Creative economy success in Haverhill
Forum explores local cultural institutions as catalysts for creative economy growth
The spirit was warm among the more than 50 participants gathered in Haverhill on a cold wet day for a forum exploring the role of the creative economy in Gateway City economic development. Despite the dreary weather, the crowd was buoyed by the product of the hard work of many in the room. Through the windows, you could see new shops, cafes, and restaurants along Washington Street in downtown Haverhill. In just a few short years, buildings with empty storefronts symbolizing the city’s struggling economy had been filled with new enterprises advertising success.
Mayor James Fiorentini welcomed the group to his city, and guided participants on a virtual tour. With photos of redeveloped buildings, he told the story of Haverhill’s rebirth. By leveraging the city’s cultural treasurers, Haverhill has been able to reposition itself for the creative economy.
The mayor and others involved in the event described how the Massachusetts Cultural Council (MCC) was a key partner in these efforts. In this challenging environment, MCC is looking for innovative ways to help communities around the state tailor creative economy economic development strategies to their “authentic” cultural assets.
Anita Walker, the council’s executive director, explained the goals for new cultural district legislation MCC pushed through last summer. In the coming weeks, her agency will be issuing guidelines and holding information sessions to promote this new program.
While the cultural district designation is not currently associated with specific funding, state agencies are working to coordinate their efforts to support these zones. MCC is likely to consider cultural district planning as it allocates its resources. District designation could be particularly important for communities hoping to take advantage of the state’s cultural facilities fund. This program, which hasn’t had resources since 2009, recently received a new $7 million bond authorization. MCC will be accepting applications this spring for a fall round of cultural facilities fund awards.
The state’s investment in the urban fabric of Gateway Cities through programs like the cultural facilities fund and the historic preservation tax credit is clearly having a real impact. These public dollars are leveraging significant private investment for major redevelopment projects. Equally important, these efforts attract and unite community members, who contribute their time and passion to help Gateway Cities recapture the unrealized potential in their unique urban fabric.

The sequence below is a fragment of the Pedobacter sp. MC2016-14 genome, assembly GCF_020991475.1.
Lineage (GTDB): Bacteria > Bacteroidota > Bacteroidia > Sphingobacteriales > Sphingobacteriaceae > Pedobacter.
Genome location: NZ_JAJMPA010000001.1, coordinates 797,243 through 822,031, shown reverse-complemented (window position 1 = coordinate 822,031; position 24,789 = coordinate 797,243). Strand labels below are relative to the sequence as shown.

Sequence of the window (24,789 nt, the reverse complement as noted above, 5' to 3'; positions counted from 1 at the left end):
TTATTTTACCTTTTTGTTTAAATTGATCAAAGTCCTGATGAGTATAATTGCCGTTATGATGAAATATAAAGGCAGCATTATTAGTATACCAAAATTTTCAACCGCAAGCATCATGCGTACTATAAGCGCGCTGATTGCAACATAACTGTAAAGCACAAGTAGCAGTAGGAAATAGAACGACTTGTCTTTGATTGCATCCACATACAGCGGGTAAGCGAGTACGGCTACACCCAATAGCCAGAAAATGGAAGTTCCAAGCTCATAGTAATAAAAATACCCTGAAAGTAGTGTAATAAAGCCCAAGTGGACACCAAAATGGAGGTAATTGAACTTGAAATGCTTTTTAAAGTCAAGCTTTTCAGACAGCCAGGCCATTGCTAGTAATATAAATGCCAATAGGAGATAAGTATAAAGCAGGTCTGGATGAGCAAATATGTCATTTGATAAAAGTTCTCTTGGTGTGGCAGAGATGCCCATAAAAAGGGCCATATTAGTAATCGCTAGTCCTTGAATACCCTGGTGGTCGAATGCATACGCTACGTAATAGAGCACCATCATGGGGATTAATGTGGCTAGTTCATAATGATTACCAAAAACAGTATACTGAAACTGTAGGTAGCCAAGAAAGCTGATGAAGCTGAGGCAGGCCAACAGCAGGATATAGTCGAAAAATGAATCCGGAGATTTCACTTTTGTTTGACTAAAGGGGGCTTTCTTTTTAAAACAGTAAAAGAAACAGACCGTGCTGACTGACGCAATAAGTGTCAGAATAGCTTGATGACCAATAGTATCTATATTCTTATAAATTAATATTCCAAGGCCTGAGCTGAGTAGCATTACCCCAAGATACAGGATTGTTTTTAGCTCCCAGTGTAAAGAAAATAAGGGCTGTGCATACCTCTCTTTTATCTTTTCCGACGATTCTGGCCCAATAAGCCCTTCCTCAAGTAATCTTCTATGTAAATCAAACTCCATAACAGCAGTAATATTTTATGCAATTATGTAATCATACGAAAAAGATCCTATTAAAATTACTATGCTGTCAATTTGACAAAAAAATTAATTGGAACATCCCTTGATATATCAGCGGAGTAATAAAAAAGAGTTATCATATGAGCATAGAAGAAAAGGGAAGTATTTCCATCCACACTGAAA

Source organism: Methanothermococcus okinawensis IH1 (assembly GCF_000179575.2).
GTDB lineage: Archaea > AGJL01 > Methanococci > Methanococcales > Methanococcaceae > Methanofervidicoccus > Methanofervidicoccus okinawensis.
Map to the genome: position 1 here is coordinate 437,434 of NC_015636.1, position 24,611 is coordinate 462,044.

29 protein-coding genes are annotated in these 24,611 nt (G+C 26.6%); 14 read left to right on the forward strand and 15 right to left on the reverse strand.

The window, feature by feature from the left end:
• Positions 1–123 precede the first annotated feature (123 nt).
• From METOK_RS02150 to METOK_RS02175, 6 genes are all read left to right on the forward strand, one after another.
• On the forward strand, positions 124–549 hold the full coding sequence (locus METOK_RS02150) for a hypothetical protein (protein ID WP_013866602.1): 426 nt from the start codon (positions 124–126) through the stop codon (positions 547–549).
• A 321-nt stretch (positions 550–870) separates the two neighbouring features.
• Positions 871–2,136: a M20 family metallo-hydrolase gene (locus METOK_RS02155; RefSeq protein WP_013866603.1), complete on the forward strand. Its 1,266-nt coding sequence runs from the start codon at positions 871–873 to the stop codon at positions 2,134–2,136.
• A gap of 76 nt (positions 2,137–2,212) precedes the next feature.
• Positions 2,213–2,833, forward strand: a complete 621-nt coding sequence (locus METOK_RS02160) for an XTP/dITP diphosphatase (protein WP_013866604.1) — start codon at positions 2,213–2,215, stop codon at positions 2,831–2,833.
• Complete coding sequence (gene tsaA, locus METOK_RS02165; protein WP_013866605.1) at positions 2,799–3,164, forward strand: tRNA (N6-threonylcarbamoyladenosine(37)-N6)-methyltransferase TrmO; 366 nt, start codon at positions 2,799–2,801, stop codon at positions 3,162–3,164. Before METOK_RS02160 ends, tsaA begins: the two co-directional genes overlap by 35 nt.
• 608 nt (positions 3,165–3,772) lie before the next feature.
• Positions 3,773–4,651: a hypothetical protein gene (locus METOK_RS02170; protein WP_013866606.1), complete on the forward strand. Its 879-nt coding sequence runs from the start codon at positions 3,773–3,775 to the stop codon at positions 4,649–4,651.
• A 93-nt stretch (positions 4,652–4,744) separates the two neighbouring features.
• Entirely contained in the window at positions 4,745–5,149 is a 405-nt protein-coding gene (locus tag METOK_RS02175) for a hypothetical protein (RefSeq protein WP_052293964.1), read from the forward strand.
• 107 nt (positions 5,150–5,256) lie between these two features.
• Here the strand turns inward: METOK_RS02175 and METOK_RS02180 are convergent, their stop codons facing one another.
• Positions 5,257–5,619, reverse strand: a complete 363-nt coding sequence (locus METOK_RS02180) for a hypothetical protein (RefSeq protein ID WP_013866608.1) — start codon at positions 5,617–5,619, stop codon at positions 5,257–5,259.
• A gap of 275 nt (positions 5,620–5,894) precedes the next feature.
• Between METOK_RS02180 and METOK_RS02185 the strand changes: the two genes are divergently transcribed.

While state capital funds are critical in stimulating reinvestment, resources are needed to program these spaces. Unfortunately, the governor’s budget includes yet another cut to MCC’s operating fund. These reductions come on top of anticipated cuts to the Federal National Endowment for the Arts, which will inevitably impact local organizations.
As a New England Conservatory professor eloquently wrote in a recent letter to the Globe, these industries depend on public support. Just as we wouldn’t let Detroit automakers die in this unprecedented recession for fear of loosing the entire industry, we must consider the long-term consequence of letting arts organizations fail in these difficult times. When cultural groups go, they are often lost for good.
While the public dollars invested in arts and culture are really rather modest, this spending can have real implications for the Commonwealth’s long-term growth. Again and again, the forum’s panelists – who included LZ Nun (Cultural Organization of Lowell), David Zoffoli (Haverhill Cultural Council), and Grace Marcoux (Winnekini Castle) – noted the contribution of arts organizations to a state competing in knowledge industries.
Competition for skilled workers remains as fierce as ever. And talented workers are attracted by communities with high quality of life. In fact, new research by Richard Florida and Gallup polling shows that quality of place is the second most important factor people in the US think makes a strong community. Economic conditions are the only quality rated more highly. The aesthetic beauty of a community actually rates higher than strong public schools, which finish in third. Just below public schools comes social interaction, another quality closely related to the strength of cultural institutions.These findings come as no surprise to those who have seen how Haverhill’s efforts to strengthen local cultural institutions led to new cafes and restaurants, which in turn attracted new housing, residents, and patrons for local businesses. With MCC as a strong state partner, Gateway Cities across the commonwealth can leverage their cultural assets and replicate this success.